The Trump/Farage Paradox

I wrote the following blog post some weeks ago but decided not to publish, but it seems to me that this possibility is growing. I think it’s very dangerous to be complacent about Trump. If he ran as an independent he could hoover up votes from both right and left. He’s appealing to xenophobia and stupidity, matters that are beyond left and right. In the UK it was generally thought that Ukip would only appeal to the right, but if anything it appealed more to the working class/blue collar voters who were persuaded that the left doesn’t listen to their concerns on immigration. Trump may well do something similar to undermine the left wing vote in the US. Same campaign managers work here, there and Australia. It’s likely not a coincidence.

Hillary Clinton has responded to the recent hoo-ha from the Republican campaign centring on the person of Donald Trump, the brazen [bold and without shame] and brazen [literary archaicmade of brass] frontrunner, as he brazens [verb, endure an embarrassing or difficult situation by behaving with apparent confidence and lack of shame] out a hole of his own excavation.

OK, enough of the brazens, even if the Donald has been known as ‘King of the Oompa-Loompas’ for his brassy hue. I think Clinton responded well but that doesn’t interest me so much for now. Reading through the stories of her response online (another one here) I noticed that quite a few of the comments, mainly from liberals, were getting perhaps a little too easily dismissive of Trump and I’m not one for conspiracy theories, but it did get me wondering….

Could Trump be some kind of Republican campaign device to push the debate to the right as happened with Farage in the UK? You would have to pick someone so clownishly off the dial that it automatically filters people by IQ, ie, the dimmest are self-selectingly hived off to Trump/Farage and their votes no longer count seeing as they don’t contribute to one of the main parties. By removing the votes of people based on their low-intelligence responses to “political correctness” – that is, their inclination to be frustrated at not being able to be racist, sexist, homophobic, etc, in public – you manage to destroy the votes of people who would usually vote either left or right. The important thing is that they are not the brightest stars in the firmament intellectually speaking and their voting habits are perhaps unpredictable. In the eyes of the campaign managers and election gurus, better they don’t vote.

Donald Trump
Someone’s going toupee for this (Image: Miles Gehm)

Complacency, getting lazy because you perceive you have an advantage, is a dangerous trap to fall into in the tactical arena of politics. In the last paragraph I very amusingly referenced the study that found prejudice to be associated with low intelligence and that conservative thinking was a ‘gateway’ to such attitudes. But conversely, I think liberals run the risk of thinking themselves too clever. That’s what I saw in the comments online on Trump: “This guy is just a distraction”, “He’ll bleed off votes from the crazier wingnuts of the Republicans and split their vote”, “Let him run as an independent and Clinton’s victory is assured!” This is exactly what many people thought about Farage in the UK, but ultimately we know that he took votes from across the political spectrum, mainly based on the responses to the ‘anti-political correctness’ catch-all, and many of those votes came from the left. And I suppose that’s because prejudice isn’t based on politics, it’s based more on intelligence.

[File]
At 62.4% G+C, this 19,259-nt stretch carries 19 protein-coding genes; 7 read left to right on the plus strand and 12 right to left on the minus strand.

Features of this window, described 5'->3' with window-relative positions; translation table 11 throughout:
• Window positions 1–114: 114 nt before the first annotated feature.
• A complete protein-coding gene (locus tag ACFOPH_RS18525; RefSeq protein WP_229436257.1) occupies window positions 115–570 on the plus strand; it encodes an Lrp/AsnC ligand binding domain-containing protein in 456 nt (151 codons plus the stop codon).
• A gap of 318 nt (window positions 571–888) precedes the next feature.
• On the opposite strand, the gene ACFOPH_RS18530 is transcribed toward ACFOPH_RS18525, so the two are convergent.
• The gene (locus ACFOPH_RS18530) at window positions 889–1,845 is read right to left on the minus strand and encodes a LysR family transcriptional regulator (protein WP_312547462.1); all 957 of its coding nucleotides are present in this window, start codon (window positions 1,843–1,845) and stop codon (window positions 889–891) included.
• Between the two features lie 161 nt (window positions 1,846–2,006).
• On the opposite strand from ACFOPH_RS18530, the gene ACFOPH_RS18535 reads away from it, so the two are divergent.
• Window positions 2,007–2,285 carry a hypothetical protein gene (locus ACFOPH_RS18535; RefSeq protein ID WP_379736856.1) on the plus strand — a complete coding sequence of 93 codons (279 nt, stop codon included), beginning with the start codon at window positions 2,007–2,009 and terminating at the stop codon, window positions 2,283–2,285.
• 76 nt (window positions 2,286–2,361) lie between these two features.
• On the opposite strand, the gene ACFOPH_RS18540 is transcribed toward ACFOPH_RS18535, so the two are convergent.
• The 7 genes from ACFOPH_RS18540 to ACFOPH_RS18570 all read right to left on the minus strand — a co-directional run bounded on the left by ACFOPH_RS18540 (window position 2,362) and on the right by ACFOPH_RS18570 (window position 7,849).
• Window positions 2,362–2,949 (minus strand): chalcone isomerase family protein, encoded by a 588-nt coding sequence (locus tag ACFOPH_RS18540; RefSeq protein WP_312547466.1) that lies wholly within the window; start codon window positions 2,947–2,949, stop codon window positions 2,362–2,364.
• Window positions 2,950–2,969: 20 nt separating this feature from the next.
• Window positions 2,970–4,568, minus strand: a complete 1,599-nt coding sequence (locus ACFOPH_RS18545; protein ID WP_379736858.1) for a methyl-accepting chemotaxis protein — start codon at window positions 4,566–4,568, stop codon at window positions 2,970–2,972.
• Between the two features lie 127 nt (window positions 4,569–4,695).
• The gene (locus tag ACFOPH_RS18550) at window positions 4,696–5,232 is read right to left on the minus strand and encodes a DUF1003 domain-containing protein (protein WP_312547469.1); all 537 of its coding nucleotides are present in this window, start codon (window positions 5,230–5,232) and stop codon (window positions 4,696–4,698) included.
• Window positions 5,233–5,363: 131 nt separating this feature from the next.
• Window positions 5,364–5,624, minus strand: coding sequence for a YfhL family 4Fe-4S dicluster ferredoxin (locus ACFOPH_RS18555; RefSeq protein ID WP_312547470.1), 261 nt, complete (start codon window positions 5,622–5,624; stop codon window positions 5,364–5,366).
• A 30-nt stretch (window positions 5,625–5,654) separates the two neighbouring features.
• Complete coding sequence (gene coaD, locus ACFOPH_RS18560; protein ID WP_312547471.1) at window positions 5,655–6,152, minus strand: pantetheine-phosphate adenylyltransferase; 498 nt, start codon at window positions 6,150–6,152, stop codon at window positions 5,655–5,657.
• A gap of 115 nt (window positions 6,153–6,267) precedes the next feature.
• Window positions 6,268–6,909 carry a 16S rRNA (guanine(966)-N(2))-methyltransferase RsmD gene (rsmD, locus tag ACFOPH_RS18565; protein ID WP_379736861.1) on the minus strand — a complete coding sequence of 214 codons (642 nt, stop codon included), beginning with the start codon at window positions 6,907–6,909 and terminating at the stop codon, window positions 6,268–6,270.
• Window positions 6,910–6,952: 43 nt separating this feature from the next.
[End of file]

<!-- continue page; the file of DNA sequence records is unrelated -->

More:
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Trump On The Stump

Self-proclaimed “ratings machine” Donald Trump continues to beguile, bewilder, bewitch and baffle in the USA and across the world with his frequently frantic bid for the Republican nomination to run for President. Well, maybe I’m overstating it a little, but the Donald’s latest blunder in a tragi-comic campaign – sniping back at Megyn Kelly for asking him tough questions by implying that she had been compelled to do so by her period rather than just, you know, doing her job of asking the candidates questions – seems finally to be putting off even his staunchest allies in the public, the party and even his own team.

Donald Trump piñata
Mexico’s favourite piñata (Image: Mike Licht)

So some bad publicity really is bad publicity after all, at least when you stoop to a level this asinine to attract attention. Voters should remember that politicians who say crass and unpleasant things like Trump’s menstruation remarks to garner attention and column inches (which it undoubtedly has, and here am I pontificating on it too!) are doing no different when they talk about immigration and foreigners, or whatever else pushes certain voters’ buttons. It’s very often blather and bluster to misdirect from the fact that most of their policies are driven by an agenda to consolidate and further the position and advantage of the few richest people in society at the expense of the great majority.